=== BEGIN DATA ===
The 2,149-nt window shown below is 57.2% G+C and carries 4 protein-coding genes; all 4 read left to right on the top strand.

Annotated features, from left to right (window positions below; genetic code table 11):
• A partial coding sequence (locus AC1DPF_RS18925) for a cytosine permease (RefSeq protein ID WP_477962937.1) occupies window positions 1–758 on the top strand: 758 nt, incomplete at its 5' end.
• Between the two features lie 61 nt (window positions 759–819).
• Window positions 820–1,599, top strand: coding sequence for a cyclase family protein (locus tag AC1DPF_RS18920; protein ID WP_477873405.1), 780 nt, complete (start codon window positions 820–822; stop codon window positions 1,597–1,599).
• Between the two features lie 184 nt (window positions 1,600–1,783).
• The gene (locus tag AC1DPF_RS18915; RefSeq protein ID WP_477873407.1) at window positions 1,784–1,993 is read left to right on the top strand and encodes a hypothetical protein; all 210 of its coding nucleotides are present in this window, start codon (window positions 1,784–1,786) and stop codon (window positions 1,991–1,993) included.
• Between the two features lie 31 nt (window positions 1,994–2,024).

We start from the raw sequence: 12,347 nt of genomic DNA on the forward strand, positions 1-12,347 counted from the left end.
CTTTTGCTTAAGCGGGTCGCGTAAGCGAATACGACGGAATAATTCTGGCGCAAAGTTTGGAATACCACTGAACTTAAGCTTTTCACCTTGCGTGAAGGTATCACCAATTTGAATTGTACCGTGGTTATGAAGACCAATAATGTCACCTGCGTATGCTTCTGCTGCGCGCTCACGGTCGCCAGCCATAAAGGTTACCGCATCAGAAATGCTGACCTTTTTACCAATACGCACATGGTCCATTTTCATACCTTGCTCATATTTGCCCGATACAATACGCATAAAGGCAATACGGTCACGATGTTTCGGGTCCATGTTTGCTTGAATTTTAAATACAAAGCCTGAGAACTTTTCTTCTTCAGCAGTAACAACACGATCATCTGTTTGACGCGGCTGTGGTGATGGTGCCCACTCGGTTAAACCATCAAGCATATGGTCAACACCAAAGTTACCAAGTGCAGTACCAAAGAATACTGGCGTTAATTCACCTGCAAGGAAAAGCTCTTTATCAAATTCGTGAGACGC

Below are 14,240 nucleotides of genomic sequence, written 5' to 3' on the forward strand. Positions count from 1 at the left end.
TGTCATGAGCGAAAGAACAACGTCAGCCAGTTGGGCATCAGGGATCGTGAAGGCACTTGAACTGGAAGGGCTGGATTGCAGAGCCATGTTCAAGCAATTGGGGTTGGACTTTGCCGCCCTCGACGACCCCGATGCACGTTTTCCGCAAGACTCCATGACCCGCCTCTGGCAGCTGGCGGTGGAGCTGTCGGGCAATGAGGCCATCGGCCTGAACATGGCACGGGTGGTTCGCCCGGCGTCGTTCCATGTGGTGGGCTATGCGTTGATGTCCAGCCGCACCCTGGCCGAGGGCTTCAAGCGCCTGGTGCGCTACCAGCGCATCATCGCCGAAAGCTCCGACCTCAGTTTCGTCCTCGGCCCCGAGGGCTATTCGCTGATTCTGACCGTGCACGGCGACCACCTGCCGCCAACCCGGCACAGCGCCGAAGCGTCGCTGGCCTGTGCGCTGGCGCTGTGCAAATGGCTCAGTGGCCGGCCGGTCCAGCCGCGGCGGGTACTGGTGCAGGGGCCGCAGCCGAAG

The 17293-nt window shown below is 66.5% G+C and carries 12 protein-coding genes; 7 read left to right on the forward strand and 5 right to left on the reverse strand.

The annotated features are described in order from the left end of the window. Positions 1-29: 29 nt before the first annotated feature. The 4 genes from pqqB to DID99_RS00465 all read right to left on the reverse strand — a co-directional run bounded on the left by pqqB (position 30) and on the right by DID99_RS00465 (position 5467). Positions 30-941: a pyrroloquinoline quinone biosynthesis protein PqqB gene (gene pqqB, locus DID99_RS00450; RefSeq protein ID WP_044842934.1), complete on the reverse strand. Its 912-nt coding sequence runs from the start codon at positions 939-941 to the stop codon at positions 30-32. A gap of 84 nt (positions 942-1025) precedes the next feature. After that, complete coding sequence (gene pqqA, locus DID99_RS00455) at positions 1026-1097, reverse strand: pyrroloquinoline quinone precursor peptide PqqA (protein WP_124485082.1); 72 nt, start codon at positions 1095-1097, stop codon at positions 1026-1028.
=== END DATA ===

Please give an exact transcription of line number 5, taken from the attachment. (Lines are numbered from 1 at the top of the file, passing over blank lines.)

• Window positions 820–1,599, top strand: coding sequence for a cyclase family protein (locus tag AC1DPF_RS18920; protein ID WP_477873405.1), 780 nt, complete (start codon window positions 820–822; stop codon window positions 1,597–1,599).